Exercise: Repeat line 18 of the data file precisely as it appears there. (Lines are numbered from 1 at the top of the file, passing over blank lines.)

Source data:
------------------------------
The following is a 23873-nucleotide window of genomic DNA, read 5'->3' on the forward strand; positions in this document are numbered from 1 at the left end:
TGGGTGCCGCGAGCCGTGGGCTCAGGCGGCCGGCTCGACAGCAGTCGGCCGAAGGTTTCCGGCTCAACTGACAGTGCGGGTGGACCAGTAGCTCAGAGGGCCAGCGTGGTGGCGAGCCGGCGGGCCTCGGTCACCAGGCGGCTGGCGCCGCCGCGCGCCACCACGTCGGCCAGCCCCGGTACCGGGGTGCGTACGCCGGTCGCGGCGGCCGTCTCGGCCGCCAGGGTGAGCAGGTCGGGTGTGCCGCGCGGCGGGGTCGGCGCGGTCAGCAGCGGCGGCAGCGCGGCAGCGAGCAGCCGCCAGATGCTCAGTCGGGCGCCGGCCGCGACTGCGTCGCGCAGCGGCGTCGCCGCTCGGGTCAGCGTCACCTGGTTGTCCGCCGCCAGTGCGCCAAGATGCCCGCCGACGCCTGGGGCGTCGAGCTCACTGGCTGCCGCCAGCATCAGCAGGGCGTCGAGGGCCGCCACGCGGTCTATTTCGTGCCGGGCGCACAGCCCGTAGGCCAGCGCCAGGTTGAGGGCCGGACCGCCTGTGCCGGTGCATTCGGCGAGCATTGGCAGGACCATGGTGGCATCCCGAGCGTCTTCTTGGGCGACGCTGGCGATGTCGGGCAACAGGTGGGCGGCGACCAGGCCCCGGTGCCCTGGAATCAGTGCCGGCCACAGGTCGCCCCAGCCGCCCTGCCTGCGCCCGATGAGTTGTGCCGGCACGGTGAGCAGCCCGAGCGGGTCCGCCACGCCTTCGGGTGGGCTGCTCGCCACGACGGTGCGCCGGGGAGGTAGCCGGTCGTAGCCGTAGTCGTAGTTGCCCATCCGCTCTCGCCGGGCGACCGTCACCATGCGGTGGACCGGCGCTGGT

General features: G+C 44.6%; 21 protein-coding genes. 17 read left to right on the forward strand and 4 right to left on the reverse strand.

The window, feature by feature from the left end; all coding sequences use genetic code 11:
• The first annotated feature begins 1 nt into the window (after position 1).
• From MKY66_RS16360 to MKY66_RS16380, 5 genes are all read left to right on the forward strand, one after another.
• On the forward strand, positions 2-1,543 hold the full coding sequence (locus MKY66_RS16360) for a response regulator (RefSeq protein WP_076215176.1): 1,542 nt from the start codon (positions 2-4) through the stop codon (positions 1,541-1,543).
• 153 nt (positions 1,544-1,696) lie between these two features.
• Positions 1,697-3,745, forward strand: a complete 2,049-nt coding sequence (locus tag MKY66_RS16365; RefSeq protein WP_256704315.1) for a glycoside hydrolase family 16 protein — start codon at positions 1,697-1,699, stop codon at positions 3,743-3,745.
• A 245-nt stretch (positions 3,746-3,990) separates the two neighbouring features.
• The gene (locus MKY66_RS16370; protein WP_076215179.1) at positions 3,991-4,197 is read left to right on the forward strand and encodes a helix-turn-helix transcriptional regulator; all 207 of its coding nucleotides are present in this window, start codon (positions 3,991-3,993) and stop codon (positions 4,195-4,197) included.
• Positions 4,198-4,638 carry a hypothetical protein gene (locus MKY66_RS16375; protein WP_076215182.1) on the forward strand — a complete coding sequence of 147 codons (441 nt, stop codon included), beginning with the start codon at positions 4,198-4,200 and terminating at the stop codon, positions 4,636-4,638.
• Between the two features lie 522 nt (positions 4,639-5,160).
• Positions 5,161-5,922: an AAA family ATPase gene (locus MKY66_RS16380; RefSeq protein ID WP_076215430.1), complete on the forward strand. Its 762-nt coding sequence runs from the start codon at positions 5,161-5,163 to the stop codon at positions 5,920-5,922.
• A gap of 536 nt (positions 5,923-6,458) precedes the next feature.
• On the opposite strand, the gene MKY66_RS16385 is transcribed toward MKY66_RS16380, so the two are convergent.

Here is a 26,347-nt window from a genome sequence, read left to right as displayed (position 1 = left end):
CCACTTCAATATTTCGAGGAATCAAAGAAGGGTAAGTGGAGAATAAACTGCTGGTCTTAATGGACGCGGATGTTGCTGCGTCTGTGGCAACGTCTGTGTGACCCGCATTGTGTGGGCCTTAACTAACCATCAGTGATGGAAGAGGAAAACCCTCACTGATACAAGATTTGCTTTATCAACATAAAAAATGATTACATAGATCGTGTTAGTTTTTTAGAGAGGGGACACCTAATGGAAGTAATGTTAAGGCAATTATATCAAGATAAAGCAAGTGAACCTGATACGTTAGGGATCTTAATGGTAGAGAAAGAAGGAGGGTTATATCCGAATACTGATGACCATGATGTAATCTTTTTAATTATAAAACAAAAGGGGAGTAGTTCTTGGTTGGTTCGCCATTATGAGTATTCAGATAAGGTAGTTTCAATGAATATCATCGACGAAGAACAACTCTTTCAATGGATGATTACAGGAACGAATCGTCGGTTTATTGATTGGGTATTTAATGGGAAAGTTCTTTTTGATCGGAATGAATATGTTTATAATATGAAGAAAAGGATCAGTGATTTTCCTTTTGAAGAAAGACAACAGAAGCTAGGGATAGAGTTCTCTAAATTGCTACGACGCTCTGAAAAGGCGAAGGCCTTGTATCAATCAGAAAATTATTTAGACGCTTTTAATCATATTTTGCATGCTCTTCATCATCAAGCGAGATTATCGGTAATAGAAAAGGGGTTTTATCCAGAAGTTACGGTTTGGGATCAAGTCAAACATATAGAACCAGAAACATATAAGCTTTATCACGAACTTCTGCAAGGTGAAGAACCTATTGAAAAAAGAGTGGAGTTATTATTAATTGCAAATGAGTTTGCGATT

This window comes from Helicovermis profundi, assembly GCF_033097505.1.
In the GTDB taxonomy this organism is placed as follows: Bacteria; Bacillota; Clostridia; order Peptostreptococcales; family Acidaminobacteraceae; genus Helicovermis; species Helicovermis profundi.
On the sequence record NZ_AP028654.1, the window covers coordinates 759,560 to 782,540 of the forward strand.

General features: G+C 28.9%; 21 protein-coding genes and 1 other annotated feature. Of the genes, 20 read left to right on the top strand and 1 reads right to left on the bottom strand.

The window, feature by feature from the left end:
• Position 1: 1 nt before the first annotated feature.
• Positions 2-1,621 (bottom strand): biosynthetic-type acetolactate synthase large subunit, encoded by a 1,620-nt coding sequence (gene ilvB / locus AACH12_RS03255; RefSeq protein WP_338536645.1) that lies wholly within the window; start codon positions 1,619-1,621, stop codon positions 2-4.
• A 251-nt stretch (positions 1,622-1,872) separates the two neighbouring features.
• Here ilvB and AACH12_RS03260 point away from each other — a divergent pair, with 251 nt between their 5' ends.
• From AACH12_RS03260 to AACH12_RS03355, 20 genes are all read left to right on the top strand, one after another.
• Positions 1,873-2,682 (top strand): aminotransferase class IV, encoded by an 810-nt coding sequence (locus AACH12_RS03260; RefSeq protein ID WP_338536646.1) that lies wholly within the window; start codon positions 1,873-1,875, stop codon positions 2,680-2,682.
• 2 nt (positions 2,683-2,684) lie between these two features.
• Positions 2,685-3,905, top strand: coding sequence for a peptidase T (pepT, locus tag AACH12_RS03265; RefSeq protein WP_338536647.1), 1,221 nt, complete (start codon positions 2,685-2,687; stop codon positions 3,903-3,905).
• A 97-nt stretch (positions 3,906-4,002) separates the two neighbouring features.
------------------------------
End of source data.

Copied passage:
CCACTTCAATATTTCGAGGAATCAAAGAAGGGTAAGTGGAGAATAAACTGCTGGTCTTAATGGACGCGGATGTTGCTGCGTCTGTGGCAACGTCTGTGTGACCCGCATTGTGTGGGCCTTAACTAACCATCAGTGATGGAAGAGGAAAACCCTCACTGATACAAGATTTGCTTTATCAACATAAAAAATGATTACATAGATCGTGTTAGTTTTTTAGAGAGGGGACACCTAATGGAAGTAATGTTAAGGCAATTATATCAAGATAAAGCAAGTGAACCTGATACGTTAGGGATCTTAATGGTAGAGAAAGAAGGAGGGTTATATCCGAATACTGATGACCATGATGTAATCTTTTTAATTATAAAACAAAAGGGGAGTAGTTCTTGGTTGGTTCGCCATTATGAGTATTCAGATAAGGTAGTTTCAATGAATATCATCGACGAAGAACAACTCTTTCAATGGATGATTACAGGAACGAATCGTCGGTTTATTGATTGGGTATTTAATGGGAAAGTTCTTTTTGATCGGAATGAATATGTTTATAATATGAAGAAAAGGATCAGTGATTTTCCTTTTGAAGAAAGACAACAGAAGCTAGGGATAGAGTTCTCTAAATTGCTACGACGCTCTGAAAAGGCGAAGGCCTTGTATCAATCAGAAAATTATTTAGACGCTTTTAATCATATTTTGCATGCTCTTCATCATCAAGCGAGATTATCGGTAATAGAAAAGGGGTTTTATCCAGAAGTTACGGTTTGGGATCAAGTCAAACATATAGAACCAGAAACATATAAGCTTTATCACGAACTTCTGCAAGGTGAAGAACCTATTGAAAAAAGAGTGGAGTTATTATTAATTGCAAATGAGTTTGCGATT